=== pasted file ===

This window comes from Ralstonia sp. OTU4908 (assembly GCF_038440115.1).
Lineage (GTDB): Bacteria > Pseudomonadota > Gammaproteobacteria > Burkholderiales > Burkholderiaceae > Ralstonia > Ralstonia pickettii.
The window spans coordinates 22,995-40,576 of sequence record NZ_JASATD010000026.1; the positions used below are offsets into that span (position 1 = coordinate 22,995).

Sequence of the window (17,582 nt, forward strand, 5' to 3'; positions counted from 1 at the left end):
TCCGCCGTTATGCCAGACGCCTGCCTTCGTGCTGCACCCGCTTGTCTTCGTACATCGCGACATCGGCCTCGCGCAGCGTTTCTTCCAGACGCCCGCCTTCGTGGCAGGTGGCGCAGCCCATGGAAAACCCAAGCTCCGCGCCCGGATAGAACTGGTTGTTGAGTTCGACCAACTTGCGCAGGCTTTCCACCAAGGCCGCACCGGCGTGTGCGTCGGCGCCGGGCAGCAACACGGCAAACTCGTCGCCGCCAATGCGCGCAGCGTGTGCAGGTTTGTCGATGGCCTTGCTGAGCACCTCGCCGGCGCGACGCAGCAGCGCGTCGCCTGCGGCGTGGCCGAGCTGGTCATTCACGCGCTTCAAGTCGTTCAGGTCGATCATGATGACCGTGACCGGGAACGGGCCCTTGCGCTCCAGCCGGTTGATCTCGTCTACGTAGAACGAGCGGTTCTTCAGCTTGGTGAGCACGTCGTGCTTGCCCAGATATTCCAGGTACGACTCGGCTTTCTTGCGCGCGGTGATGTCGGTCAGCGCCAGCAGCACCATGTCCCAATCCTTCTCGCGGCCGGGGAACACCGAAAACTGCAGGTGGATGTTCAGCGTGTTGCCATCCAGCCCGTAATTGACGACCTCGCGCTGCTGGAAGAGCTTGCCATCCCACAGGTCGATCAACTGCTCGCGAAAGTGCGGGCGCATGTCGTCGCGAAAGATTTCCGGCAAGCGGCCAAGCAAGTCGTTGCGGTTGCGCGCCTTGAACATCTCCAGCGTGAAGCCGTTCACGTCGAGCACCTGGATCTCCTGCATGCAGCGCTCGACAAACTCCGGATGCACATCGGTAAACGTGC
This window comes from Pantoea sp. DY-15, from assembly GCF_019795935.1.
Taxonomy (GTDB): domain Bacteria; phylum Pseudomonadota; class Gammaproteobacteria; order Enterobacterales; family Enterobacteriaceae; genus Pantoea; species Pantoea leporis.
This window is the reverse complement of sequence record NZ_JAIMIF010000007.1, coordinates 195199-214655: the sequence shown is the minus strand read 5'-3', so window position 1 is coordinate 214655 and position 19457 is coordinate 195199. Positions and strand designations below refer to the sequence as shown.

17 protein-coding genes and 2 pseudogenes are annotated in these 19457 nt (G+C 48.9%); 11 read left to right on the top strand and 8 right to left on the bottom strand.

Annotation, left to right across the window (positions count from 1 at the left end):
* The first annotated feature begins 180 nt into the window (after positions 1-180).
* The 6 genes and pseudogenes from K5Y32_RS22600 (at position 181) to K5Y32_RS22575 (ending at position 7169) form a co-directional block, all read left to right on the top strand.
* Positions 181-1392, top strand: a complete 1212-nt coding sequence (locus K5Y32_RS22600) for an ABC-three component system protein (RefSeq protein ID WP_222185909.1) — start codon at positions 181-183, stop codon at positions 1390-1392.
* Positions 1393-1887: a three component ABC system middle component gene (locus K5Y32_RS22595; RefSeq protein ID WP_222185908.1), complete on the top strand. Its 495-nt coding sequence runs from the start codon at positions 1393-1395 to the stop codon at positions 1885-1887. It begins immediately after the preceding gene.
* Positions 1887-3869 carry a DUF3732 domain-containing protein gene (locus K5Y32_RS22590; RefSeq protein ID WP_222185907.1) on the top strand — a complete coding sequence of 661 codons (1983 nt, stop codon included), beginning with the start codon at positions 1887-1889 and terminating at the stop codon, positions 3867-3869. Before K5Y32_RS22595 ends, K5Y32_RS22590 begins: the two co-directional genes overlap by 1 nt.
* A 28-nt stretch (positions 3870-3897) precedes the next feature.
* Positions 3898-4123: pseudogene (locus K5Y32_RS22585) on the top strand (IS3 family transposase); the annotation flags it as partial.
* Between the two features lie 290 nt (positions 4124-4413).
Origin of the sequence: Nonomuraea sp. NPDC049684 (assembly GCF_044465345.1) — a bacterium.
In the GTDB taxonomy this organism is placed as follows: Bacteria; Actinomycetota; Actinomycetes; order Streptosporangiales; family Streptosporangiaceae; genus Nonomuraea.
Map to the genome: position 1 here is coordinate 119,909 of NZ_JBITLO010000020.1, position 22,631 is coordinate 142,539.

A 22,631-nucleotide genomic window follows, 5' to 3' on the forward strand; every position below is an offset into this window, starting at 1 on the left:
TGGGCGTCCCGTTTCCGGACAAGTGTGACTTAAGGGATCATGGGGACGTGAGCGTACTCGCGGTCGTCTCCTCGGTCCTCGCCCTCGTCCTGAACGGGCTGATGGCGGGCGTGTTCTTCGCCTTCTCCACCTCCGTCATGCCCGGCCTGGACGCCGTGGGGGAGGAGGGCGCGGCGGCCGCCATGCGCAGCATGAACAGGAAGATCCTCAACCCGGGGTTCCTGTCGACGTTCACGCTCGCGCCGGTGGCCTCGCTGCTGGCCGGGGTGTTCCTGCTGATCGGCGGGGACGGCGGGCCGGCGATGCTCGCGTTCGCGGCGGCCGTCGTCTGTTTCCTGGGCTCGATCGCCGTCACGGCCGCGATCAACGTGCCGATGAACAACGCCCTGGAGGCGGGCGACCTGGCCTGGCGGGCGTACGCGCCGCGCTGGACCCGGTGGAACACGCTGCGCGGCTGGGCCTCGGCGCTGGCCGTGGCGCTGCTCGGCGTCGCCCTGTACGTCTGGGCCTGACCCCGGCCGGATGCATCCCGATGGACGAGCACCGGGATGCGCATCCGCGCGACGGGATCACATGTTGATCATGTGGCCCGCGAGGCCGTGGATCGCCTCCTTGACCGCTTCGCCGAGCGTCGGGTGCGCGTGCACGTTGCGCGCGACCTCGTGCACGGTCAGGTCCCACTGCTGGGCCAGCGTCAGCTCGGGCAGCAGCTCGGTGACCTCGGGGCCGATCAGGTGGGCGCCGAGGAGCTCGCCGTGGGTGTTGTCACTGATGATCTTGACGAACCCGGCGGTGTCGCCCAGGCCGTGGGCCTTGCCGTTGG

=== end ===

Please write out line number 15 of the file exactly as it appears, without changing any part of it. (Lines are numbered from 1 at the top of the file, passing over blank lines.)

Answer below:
* Positions 1887-3869 carry a DUF3732 domain-containing protein gene (locus K5Y32_RS22590; RefSeq protein ID WP_222185907.1) on the top strand — a complete coding sequence of 661 codons (1983 nt, stop codon included), beginning with the start codon at positions 1887-1889 and terminating at the stop codon, positions 3867-3869. Before K5Y32_RS22595 ends, K5Y32_RS22590 begins: the two co-directional genes overlap by 1 nt.